Coming at you today with a middle-grade mystery that I found mildly mediocre. No, I’m not sure what’s up with that alliteration – just go with it.
Aggie Morton Mystery Queen – The Body Under The Piano by Marthe Jocelyn and illustrated by Isabelle Follath
My Edition: Hardcover – 325 pages – 2020 published – Tundra Books – ISBN: 9780735265462
I won a copy of this book from LibraryThing in exchange for my honest review.
Aggie finds herself at the center of attention in her town when she finds a body in her dance studio. The victim is Mrs. Eversham, sister-in-law to Aggie’s dance teacher, Miss Eversham. And the prime suspect? Miss Eversham herself! But Aggie suspects there’s more to be revealed, if only she can find the right clues. She enlists the help of her new friend, Hector Perot, and they must race to gather clues while avoiding the watchful eyes of adults.
This is a perfectly adequate MG mystery, but the long and short of it for me is that it simply didn’t meet my expectations. In general, it’s pretty easy for me to love any genre of MG. But when it comes to mysteries and the children solving them, my current gold-standard is the Wells and Wong series by Robin Stevens, and almost tied with it, Nancy Springer’s Enola Holmes series (it’s not tied because I haven’t read it as recently.) Both of these series feature independent female characters with strong development and important themes like prejudice, growing up, friendship, self-discovery, etc. Unfortunately, Aggie Morton just didn’t measure up.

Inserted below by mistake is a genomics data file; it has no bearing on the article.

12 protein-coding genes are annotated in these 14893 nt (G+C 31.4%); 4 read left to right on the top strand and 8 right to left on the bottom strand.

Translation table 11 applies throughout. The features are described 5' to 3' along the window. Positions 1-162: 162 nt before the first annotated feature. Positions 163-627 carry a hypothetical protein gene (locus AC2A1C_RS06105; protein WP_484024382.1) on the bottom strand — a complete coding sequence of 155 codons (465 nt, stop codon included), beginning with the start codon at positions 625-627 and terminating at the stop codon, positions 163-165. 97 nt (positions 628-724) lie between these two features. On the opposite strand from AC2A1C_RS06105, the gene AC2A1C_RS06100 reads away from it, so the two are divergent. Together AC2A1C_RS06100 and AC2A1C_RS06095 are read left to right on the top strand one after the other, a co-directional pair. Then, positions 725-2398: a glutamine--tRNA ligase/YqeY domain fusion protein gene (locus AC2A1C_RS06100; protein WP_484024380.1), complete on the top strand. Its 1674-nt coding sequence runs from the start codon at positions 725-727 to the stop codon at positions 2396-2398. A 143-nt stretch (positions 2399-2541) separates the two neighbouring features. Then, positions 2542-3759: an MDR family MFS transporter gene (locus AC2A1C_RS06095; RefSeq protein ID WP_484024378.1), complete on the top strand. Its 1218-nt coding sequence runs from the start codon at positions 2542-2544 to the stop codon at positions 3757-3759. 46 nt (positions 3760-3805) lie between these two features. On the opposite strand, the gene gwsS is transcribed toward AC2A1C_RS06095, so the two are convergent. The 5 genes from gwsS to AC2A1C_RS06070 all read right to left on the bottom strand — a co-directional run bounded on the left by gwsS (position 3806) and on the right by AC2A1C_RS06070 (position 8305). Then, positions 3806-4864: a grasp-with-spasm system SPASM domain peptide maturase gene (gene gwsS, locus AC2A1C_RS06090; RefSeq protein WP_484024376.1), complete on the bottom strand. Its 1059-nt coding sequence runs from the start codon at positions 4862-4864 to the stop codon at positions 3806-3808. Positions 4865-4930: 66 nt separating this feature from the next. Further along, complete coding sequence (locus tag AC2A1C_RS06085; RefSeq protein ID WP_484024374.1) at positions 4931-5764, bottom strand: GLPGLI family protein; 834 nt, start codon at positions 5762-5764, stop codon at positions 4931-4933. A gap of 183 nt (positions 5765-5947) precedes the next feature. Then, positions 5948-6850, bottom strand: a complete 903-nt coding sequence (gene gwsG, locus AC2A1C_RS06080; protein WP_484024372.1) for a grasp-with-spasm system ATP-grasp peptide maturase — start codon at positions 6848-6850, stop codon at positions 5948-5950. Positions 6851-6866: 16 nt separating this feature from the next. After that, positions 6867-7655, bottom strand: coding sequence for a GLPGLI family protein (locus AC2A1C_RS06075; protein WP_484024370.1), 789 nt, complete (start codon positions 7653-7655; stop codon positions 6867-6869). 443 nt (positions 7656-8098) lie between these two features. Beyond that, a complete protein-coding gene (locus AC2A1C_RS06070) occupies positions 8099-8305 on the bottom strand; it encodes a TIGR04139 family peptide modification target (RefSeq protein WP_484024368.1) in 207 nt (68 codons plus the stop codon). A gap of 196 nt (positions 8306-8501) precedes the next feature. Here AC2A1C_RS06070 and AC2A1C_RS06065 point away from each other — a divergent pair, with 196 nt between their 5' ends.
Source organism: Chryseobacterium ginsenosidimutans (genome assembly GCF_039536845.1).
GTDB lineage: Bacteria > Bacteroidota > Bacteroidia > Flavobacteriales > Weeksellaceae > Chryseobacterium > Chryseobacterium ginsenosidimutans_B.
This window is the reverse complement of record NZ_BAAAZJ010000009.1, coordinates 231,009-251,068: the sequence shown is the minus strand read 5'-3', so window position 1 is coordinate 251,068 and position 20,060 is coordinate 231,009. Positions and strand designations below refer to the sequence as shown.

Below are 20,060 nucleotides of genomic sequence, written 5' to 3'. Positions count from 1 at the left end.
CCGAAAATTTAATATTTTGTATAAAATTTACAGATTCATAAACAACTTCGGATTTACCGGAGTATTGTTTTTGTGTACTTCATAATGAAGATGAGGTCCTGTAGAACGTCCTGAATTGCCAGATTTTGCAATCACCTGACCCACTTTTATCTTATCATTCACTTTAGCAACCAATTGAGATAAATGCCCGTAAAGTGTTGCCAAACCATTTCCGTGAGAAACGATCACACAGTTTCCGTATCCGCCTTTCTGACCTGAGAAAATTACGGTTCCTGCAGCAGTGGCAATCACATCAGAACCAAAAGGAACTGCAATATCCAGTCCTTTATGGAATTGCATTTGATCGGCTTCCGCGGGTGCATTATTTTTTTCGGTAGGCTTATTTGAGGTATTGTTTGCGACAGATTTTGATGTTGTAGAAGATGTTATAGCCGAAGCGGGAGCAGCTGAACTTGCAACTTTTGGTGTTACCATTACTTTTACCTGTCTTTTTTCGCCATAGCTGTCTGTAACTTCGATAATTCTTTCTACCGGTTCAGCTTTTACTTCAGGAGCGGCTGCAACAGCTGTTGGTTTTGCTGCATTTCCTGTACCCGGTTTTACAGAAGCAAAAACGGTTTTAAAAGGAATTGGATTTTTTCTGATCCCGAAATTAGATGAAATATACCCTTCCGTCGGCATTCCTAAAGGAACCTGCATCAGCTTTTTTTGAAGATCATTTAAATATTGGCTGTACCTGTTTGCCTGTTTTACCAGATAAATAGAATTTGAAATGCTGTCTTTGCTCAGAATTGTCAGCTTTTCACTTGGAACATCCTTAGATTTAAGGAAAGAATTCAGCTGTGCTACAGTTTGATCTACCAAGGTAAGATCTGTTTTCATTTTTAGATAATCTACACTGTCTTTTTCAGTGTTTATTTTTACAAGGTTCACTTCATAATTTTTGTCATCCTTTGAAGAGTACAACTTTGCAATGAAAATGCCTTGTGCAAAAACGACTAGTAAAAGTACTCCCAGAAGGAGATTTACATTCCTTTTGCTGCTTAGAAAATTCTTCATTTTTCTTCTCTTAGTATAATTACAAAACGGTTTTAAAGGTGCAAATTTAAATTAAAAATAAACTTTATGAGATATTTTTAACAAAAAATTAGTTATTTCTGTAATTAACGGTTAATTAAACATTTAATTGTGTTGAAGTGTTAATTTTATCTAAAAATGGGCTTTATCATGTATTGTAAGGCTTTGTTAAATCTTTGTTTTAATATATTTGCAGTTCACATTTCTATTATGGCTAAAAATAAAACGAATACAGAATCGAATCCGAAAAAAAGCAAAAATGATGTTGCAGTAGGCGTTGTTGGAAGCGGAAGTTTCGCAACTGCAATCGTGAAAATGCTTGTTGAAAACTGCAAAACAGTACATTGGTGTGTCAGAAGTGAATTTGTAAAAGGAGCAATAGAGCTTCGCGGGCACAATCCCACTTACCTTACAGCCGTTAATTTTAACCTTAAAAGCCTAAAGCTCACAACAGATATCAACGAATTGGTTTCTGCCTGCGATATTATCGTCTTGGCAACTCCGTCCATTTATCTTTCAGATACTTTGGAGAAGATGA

Aggie and Hector are cute, and I appreciate that they’re inspired by Agatha Christie and her famous detective, Hercule Poirot. I also love the overall design of the book and Follath’s illustrations, which will be featured in a future Judging post.
Sadly, Aggie and Hector didn’t really draw me in. They felt a lot younger than Wells and Wong, but I think the characters from both books are around 14. I can’t really pinpoint why Aggie and Hector felt younger; maybe Aggie’s semi-upper-class upbringing lead her to be more sheltered and inexperienced, and that made her feel young? Or Hector’s recent immigration to England and his adjustment to the lifestyle? It also felt like there was a whole lot of talking and thinking, and less doing. Maybe I just needed a bit more action and less tea time.
Despite this book feeling a bit too young for me overall, the ending ramps up the maturity in terms of subject matter once the perpetrator and reasoning is revealed. I still think the book is probably best for those around age 12. But what do I know?
I won’t be continuing the series, if there is one, but this was by no means a bad book. If you know a younger reader who enjoys mysteries, a young Agatha Christie fan, or you’re a MG fan looking for something light and quick, check this one out.